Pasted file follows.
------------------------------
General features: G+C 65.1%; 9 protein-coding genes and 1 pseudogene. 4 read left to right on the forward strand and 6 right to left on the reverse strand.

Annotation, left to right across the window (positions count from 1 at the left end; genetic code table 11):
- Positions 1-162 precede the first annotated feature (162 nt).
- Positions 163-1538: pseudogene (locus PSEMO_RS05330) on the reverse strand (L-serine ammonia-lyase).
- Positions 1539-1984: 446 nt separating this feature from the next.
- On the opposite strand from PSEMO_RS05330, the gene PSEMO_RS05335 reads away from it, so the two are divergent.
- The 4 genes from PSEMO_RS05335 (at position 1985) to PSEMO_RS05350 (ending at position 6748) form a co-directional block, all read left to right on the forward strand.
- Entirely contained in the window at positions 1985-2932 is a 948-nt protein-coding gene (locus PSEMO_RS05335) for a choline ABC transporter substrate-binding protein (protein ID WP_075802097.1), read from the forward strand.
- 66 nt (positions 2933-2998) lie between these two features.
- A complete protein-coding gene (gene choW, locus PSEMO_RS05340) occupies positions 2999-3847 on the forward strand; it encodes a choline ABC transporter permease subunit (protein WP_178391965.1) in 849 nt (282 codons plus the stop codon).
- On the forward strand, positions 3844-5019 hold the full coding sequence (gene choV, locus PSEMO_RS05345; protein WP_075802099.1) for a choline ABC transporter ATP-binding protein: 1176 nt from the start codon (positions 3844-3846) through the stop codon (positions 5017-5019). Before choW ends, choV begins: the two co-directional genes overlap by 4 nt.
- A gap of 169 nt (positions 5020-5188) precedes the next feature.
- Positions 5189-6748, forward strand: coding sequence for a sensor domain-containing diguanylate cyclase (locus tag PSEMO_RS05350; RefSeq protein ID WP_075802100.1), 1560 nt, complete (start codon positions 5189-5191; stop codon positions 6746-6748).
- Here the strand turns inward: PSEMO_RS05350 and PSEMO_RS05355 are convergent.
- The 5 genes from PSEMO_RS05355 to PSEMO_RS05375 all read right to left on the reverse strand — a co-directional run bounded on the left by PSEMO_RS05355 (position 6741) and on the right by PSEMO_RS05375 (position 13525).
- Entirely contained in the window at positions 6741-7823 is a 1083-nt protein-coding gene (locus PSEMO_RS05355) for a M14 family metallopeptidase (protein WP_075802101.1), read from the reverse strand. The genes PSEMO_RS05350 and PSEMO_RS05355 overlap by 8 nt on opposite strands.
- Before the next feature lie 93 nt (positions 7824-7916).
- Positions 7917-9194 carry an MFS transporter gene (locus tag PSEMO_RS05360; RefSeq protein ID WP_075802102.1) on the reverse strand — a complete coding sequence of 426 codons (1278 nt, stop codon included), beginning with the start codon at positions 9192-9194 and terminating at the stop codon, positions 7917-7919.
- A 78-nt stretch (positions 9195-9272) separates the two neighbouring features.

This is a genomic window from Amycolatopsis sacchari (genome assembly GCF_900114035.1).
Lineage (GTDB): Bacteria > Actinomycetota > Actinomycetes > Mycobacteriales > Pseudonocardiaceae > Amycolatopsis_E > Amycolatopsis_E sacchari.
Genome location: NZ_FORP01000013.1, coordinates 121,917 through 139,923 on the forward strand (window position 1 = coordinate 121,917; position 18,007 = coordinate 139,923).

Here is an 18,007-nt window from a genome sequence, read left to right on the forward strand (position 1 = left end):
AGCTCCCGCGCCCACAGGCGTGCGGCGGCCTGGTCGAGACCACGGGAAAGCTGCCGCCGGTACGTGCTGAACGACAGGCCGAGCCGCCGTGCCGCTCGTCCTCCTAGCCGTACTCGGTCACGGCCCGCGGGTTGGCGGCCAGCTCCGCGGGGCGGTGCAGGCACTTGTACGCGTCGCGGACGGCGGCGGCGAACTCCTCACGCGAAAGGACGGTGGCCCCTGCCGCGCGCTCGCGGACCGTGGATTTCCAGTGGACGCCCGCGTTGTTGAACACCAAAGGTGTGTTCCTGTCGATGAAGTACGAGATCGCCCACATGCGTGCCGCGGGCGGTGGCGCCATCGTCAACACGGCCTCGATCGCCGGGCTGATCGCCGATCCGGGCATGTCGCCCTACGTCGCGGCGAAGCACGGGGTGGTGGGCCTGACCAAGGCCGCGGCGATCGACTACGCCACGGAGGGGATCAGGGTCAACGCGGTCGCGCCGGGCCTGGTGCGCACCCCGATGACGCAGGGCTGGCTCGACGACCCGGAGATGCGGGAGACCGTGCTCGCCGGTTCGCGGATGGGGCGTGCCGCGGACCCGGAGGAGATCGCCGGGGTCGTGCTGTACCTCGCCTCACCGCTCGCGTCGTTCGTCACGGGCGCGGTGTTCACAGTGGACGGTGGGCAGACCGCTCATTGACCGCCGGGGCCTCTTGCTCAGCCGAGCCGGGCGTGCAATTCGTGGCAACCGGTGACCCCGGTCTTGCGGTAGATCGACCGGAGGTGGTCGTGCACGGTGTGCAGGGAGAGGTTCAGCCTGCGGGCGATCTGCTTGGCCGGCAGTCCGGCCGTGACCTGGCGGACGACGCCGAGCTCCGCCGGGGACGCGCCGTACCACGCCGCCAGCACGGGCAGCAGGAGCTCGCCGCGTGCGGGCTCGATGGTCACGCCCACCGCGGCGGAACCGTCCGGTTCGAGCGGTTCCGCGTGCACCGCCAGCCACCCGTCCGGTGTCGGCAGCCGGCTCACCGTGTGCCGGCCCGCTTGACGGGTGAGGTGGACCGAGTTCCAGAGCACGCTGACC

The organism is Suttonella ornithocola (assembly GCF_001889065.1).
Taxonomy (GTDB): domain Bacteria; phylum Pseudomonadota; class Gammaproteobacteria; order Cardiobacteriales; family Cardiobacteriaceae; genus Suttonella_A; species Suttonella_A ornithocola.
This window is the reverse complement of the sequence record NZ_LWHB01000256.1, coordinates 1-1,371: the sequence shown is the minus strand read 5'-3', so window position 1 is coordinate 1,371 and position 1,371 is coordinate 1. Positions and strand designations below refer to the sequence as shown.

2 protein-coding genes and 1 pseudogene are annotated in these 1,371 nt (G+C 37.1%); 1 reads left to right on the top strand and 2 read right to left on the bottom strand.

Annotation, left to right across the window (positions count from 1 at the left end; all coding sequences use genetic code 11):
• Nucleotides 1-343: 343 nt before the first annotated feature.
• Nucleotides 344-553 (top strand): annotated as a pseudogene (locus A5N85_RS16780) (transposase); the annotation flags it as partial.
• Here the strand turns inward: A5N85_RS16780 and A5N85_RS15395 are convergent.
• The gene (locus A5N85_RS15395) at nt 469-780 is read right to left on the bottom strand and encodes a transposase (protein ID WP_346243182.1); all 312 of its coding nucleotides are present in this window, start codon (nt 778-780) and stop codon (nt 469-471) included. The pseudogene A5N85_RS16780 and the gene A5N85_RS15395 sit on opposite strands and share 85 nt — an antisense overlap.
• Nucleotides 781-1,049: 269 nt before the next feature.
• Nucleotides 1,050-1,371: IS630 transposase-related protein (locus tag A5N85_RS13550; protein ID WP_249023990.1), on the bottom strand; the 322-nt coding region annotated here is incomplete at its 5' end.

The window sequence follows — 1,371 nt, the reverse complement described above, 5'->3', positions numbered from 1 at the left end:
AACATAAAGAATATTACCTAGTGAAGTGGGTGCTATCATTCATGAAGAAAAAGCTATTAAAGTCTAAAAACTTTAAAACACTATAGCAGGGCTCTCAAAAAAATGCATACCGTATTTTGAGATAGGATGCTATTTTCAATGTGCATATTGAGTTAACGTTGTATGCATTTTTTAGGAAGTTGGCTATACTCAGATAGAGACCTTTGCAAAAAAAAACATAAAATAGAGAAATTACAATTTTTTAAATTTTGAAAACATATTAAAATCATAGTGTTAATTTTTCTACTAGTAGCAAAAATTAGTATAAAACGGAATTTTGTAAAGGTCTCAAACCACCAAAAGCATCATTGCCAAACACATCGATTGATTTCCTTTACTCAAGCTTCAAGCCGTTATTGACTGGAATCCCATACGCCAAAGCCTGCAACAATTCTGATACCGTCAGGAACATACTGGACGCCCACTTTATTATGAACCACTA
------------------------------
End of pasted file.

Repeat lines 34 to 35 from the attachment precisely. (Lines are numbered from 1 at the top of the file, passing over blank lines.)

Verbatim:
• Nucleotides 781-1,049: 269 nt before the next feature.
• Nucleotides 1,050-1,371: IS630 transposase-related protein (locus tag A5N85_RS13550; protein ID WP_249023990.1), on the bottom strand; the 322-nt coding region annotated here is incomplete at its 5' end.